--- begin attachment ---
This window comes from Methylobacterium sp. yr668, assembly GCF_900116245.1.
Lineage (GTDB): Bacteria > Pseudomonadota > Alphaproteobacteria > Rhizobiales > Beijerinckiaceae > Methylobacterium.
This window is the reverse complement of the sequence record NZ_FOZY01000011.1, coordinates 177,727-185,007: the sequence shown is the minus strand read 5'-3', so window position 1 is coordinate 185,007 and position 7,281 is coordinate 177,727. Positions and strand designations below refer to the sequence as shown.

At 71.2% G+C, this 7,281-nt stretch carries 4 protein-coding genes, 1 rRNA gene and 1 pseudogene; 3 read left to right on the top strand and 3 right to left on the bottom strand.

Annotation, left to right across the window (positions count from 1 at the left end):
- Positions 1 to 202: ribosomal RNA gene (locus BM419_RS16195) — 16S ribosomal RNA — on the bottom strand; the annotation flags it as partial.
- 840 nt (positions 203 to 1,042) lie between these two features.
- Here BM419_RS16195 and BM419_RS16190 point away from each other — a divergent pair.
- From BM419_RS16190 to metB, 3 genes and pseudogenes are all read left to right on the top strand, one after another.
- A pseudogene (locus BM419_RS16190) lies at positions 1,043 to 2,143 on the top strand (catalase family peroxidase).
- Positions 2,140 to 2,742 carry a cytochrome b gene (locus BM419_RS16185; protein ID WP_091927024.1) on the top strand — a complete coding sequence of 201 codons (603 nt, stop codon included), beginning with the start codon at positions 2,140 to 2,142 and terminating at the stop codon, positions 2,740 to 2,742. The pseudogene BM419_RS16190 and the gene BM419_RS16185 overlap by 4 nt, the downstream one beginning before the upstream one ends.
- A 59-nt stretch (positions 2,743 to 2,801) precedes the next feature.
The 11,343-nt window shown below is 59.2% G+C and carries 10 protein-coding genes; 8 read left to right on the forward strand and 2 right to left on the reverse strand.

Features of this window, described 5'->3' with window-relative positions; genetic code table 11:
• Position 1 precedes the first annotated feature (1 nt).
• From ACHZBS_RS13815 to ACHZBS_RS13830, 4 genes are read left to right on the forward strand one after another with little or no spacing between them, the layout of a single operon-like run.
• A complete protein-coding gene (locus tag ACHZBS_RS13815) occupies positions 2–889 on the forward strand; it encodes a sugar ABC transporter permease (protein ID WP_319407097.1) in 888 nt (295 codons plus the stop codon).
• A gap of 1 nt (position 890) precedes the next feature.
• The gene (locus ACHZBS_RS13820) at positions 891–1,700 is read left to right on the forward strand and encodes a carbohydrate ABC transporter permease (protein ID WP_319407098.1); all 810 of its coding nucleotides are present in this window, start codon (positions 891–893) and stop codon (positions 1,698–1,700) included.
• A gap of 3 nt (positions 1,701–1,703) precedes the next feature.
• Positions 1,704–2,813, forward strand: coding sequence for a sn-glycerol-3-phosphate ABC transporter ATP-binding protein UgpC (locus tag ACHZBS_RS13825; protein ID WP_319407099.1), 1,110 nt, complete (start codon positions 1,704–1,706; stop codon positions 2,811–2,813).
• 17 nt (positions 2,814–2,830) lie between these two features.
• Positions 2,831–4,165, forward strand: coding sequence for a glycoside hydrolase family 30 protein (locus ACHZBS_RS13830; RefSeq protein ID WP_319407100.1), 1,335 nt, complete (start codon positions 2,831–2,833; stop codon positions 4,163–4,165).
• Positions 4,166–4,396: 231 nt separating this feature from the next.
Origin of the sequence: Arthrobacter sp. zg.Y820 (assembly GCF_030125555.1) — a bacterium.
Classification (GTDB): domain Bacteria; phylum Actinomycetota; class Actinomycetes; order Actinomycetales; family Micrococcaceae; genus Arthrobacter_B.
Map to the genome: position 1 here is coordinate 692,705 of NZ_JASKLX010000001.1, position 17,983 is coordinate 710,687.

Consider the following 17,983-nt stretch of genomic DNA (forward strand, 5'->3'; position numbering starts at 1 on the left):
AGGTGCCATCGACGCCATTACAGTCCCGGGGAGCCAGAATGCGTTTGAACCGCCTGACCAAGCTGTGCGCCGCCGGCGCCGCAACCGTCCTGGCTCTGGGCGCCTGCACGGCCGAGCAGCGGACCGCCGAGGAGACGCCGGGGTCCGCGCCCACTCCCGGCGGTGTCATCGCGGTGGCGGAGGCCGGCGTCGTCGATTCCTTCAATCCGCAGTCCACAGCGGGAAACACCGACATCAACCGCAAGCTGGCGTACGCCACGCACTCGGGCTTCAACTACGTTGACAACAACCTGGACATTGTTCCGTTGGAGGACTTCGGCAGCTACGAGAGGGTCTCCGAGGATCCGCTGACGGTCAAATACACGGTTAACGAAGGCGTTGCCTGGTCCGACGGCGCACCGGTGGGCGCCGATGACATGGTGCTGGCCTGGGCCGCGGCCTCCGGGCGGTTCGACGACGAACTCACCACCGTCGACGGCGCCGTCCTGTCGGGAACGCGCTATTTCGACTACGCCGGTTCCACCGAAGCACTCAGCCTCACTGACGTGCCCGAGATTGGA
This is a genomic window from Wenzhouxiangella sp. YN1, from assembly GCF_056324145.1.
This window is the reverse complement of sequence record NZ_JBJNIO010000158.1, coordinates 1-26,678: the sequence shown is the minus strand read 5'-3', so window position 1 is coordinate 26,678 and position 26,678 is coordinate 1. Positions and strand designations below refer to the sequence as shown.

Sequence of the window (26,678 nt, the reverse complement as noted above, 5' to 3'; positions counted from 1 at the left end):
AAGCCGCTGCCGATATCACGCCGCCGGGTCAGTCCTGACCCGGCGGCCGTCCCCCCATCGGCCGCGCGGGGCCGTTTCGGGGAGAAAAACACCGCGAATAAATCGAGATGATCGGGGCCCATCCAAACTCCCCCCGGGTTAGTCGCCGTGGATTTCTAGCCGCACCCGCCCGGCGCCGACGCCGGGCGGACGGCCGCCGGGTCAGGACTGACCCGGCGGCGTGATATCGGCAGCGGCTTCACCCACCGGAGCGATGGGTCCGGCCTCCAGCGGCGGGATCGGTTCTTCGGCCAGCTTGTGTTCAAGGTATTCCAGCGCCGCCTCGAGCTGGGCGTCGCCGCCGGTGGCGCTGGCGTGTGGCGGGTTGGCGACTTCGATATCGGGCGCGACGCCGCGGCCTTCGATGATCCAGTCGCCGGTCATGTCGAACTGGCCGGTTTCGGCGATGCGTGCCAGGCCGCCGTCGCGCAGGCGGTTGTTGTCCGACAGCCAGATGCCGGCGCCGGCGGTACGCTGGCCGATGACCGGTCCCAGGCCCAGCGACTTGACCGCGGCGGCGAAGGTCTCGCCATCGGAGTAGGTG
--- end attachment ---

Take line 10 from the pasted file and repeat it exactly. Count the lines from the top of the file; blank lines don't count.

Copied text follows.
- A pseudogene (locus BM419_RS16190) lies at positions 1,043 to 2,143 on the top strand (catalase family peroxidase).